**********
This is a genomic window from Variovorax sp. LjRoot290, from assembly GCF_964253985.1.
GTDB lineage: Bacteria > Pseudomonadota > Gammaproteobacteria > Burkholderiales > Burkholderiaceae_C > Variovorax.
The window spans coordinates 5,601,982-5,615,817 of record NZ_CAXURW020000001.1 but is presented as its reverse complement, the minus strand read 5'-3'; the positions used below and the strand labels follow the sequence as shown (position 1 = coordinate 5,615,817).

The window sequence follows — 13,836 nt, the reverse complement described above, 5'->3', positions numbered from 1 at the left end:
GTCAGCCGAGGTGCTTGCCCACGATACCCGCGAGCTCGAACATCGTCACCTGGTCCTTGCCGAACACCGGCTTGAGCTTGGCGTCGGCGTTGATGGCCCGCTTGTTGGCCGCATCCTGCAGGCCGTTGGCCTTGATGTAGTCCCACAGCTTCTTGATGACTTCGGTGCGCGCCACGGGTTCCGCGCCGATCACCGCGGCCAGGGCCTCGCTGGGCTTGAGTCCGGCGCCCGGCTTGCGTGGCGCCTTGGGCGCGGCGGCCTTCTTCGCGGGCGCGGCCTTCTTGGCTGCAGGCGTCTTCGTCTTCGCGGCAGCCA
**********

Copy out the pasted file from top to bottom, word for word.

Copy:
This is a genomic window from Variovorax sp. LjRoot290, from assembly GCF_964253985.1.
GTDB lineage: Bacteria > Pseudomonadota > Gammaproteobacteria > Burkholderiales > Burkholderiaceae_C > Variovorax.
The window spans coordinates 5,601,982-5,615,817 of record NZ_CAXURW020000001.1 but is presented as its reverse complement, the minus strand read 5'-3'; the positions used below and the strand labels follow the sequence as shown (position 1 = coordinate 5,615,817).

The window sequence follows — 13,836 nt, the reverse complement described above, 5'->3', positions numbered from 1 at the left end:
GTCAGCCGAGGTGCTTGCCCACGATACCCGCGAGCTCGAACATCGTCACCTGGTCCTTGCCGAACACCGGCTTGAGCTTGGCGTCGGCGTTGATGGCCCGCTTGTTGGCCGCATCCTGCAGGCCGTTGGCCTTGATGTAGTCCCACAGCTTCTTGATGACTTCGGTGCGCGCCACGGGTTCCGCGCCGATCACCGCGGCCAGGGCCTCGCTGGGCTTGAGTCCGGCGCCCGGCTTGCGTGGCGCCTTGGGCGCGGCGGCCTTCTTCGCGGGCGCGGCCTTCTTGGCTGCAGGCGTCTTCGTCTTCGCGGCAGCCA